For more information, talk to your hygienist or visit: www.sge-ssn.ch
Your dental hygienist: a key ally for a healthy mouth
You need a dental check-up every six to twelve months to diagnose cavities and gum disease and identify other issues like damaged fillings, lesions, and bruxism.
It’s important to tell your dental hygienist about all your medical conditions, medications, allergies, and symptoms. They need that information to give you personalized advice and recommend the right treatments, preventive practices, and treatment schedule.
What is gum disease?
Gum disease attacks your gums.
It’s a stealthy problem! It is often painless in the early stages, so you may not even realize you have it. Early diagnosis and treatment are essential to keep gum inflammation (gingivitis) from progressing toward the tissue that supports your teeth (periodontitis).
Untreated periodontitis can cause bone loss and even tooth loss. Controlling gum issues is key to keeping all your teeth as you age, and can prevent gum disease from getting worse or causing complications to other diseases.
Numerous studies have shown that the microorganisms present in gum disease can migrate into your bloodstream and cause heart disease, strokes, and lung disease.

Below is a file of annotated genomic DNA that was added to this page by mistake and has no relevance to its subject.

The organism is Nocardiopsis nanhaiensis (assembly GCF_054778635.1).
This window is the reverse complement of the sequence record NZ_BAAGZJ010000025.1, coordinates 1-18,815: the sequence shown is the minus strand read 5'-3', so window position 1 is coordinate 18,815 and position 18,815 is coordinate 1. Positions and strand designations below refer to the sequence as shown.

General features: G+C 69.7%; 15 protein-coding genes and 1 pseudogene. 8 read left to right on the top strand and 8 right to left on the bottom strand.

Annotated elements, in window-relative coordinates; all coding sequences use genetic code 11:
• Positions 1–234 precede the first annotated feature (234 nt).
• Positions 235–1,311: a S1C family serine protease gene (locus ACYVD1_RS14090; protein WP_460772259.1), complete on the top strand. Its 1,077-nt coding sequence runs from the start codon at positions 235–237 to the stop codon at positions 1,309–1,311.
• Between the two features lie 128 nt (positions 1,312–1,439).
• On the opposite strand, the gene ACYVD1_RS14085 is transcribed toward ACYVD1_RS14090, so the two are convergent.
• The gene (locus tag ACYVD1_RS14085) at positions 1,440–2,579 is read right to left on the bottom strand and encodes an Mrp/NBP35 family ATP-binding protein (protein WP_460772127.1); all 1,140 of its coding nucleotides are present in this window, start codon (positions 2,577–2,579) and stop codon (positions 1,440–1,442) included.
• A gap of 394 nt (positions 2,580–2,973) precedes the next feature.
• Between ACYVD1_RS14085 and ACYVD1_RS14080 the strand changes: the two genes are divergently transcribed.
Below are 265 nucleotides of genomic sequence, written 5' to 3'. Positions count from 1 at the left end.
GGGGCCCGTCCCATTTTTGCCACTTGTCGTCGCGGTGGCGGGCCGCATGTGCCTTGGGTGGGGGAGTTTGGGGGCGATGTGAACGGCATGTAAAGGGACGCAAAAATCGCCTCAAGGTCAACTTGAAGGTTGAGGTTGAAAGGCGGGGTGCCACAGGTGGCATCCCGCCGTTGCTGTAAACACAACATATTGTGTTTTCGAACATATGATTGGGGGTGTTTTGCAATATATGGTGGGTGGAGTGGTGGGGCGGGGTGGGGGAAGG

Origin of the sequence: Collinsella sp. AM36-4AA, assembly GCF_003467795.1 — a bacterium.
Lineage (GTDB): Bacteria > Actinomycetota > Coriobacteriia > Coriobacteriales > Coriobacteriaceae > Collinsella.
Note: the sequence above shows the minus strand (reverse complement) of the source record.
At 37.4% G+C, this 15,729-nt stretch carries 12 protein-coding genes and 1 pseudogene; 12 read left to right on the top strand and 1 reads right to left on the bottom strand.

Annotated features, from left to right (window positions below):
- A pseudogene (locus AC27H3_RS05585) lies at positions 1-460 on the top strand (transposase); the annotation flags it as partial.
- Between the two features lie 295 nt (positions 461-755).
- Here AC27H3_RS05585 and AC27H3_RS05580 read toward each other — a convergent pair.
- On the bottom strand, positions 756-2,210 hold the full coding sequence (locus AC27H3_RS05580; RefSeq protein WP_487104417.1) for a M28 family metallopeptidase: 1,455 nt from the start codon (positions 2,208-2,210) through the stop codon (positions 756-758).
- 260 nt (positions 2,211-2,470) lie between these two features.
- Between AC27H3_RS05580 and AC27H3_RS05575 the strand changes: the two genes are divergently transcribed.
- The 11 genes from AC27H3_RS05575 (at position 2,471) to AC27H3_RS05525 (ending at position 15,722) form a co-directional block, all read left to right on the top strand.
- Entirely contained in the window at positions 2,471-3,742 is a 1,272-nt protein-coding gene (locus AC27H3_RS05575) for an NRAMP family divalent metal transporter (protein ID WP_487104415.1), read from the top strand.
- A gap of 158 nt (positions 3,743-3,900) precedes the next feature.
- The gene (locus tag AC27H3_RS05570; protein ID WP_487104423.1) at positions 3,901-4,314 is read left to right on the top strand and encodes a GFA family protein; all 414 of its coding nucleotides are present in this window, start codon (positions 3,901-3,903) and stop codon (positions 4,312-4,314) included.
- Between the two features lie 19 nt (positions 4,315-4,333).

Dealing with hypersensitive teeth
Gum recession and tooth wear (attrition, abrasion, and erosion) expose the parts of your teeth where the nerve endings are less protected (cementum and dentin). That leaves your teeth extremely sensitive to heat, cold, sugar, acidity in foods like citrus, brushing, pressure, and touch.
Your teeth may also temporarily become hypersensitive after treatments like teeth cleaning or teeth whitening.
Your dental hygienist can help you identify why your teeth are hypersensitive and recommend effective solutions.
Taking care of removable dental prostheses
If you have removable dental prostheses, you will need to brush them with a soft-bristled brush after each meal. We recommend removing them for at least four hours per day, massaging your gums with a soft-bristled toothbrush, and cleaning your tongue.
Teeth whitening: a cosmetic procedure
Most surface stains caused by coffee, tea, red wine, and tobacco can be removed by a professional teeth cleaning. But if you are healthy and have healthy teeth, you can also use whitening treatments to lighten their color. Results will vary depending on the original color of your teeth and how they respond to the whitening product. Before starting a treatment, the hygienist will explain all the risks, benefits, side effects, appropriate hygiene tips, etc.